Everything has a price. No, I’m not being dramatic, cynical, or salty after paying too much for my vanilla latte. I’m stating a fact about professional services. They cost. And because most people who provide them have worked very hard to get where they are and care about excellence — instead of being just good enough — I’m quite OK with the cost structure.
Except when people seem embarrassed by it.
I’ve recently had to shop for some professional business services. It’s sensitive stuff, so it’s important that I find an attorney who is not just excellent, but in my comfort zone. I don’t expect to ‘click’ with everyone I meet.
But as a professional who knows her worth, and who knows about selling, it’s hard not to notice when another pro clearly hasn’t thought through the implications of sales in their practice.
Two lawyers I met recently had two things in common:
- Neither quoted their fee. They coughed it up when I asked, and attached a roundabout, and drawn out, explanation of why they charge it.
- Gender. Sadly, but not surprisingly, they both were women.
As you might guess, I sense a connection between these facts. Many female professionals — too many, I’d argue — engage prospective clients as if they’re hoping money just won’t get talked about.
Argh. Ladies (and gents), just say it: ‘I charge XX per hour/project/session’. Fill in the blanks and lay it out there. Practice in the mirror if that helps. But before the client leaves the first session, say it. It’s your job.
I’d argue that there is one imperative each for the professional and the prospective client regarding The Number. It’s the professional’s responsibility to quote the price without being asked.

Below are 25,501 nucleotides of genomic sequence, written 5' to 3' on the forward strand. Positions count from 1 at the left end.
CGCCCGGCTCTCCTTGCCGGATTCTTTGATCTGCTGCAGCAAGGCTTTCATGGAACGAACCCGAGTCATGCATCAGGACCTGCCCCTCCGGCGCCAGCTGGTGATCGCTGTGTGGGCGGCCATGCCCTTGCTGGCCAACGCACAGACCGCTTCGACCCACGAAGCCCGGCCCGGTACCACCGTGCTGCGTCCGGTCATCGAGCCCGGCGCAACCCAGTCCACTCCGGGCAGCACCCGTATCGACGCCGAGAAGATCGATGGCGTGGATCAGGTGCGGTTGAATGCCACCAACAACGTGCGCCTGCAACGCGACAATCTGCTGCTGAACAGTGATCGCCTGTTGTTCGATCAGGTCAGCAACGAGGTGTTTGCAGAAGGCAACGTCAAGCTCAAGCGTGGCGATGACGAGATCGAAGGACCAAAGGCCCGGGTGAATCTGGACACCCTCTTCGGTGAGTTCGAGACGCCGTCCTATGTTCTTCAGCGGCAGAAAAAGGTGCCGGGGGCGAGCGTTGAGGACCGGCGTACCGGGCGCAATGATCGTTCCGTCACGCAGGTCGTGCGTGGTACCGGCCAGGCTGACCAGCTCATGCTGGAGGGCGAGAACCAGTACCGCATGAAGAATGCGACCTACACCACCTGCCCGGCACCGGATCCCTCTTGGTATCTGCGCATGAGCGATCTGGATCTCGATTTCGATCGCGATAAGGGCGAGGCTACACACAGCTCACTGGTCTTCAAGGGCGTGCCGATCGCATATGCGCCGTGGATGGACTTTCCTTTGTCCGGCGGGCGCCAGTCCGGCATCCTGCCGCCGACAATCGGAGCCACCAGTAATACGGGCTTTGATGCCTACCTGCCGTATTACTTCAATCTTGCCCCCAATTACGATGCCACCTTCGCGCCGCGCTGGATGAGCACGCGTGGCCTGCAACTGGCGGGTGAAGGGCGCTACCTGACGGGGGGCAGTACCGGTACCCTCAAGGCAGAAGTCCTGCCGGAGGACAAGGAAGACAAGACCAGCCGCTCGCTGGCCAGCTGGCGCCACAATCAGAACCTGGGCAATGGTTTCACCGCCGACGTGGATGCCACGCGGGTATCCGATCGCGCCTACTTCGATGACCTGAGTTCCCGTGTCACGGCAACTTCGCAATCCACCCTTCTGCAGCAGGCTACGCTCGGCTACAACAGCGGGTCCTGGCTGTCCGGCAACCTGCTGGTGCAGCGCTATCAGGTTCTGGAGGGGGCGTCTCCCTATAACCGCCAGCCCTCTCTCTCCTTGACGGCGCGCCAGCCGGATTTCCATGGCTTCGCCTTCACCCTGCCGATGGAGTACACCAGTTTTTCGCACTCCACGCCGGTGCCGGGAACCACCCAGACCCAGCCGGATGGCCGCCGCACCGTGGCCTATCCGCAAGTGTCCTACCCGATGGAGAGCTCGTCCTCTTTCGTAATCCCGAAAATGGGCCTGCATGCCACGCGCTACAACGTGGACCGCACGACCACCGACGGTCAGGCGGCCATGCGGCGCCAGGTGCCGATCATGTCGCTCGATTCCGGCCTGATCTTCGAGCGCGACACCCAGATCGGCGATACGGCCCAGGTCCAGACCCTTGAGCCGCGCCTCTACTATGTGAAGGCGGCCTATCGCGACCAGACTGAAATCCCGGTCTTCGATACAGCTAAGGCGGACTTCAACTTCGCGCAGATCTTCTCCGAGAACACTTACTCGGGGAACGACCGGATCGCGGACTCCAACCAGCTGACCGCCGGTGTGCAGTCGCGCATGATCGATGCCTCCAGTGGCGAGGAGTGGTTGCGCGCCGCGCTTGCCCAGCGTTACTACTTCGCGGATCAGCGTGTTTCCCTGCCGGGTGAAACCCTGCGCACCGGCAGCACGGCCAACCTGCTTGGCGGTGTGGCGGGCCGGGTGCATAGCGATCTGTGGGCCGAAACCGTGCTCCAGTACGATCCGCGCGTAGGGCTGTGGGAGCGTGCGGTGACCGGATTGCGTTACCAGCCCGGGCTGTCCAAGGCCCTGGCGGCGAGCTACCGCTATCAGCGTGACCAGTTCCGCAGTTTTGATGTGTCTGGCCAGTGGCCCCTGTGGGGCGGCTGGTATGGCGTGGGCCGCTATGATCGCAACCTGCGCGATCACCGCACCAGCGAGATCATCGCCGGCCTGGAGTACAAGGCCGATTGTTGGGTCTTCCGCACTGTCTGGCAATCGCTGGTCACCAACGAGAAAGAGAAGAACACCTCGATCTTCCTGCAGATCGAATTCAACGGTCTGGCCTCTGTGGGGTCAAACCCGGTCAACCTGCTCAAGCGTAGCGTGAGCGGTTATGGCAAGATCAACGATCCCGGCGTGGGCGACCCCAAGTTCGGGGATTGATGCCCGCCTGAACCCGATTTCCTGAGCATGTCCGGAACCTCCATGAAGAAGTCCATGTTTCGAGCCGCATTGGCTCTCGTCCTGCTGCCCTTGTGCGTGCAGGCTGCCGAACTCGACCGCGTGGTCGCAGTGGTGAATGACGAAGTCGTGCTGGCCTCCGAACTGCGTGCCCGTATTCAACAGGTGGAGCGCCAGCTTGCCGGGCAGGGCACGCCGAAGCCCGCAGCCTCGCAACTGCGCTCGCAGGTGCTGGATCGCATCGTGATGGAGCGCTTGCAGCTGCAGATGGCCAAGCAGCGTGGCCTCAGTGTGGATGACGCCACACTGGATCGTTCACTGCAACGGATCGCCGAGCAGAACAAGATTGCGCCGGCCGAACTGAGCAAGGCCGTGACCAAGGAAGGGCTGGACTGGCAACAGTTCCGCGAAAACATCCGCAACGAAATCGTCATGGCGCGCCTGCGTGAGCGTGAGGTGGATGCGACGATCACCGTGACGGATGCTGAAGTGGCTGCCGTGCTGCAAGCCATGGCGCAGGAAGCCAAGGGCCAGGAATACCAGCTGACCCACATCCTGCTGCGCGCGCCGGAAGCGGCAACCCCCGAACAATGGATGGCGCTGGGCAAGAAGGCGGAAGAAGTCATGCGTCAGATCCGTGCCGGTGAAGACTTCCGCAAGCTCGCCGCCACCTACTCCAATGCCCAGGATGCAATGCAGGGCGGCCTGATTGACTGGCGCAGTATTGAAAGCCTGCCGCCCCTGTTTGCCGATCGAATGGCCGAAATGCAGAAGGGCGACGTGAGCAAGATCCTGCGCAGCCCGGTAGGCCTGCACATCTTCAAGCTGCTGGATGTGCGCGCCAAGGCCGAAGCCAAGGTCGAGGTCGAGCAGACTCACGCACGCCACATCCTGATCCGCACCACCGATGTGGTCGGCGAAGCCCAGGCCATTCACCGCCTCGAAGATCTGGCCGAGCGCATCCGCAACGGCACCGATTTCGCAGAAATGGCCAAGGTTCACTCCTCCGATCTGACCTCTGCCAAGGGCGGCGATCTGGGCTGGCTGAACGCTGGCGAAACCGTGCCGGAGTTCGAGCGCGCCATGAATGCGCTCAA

The prospective client, if so inclined, can ask for a cost breakdown. The professional has the office, license, practice and status, all earned. When asked, they should respectfully explain the breakdown. But there is no need to justify the price.
And there certainly is no cause for embarrassment. The evasiveness of those two attorneys would not be enough for me to disqualify them on its own. But the professional relationship is based in part on trust. I’m inclined to believe that both women are still fighting with old messaging that drones about the inappropriateness of asking for things, being too focused on money, yada yada. But other prospects might pick up on the money discomfort and interpret it as something more insidious; this undermines trust, which carries far more serious implications that plain old discomfort.
I’m still shopping. I might even choose one of these lawyers after all. But please, folks, don’t give me a five minute explanation (justification) of your prices. Just quote the fee already and leave it at that. If you’re really as good at your work as you say you are, the numbers can speak for themselves.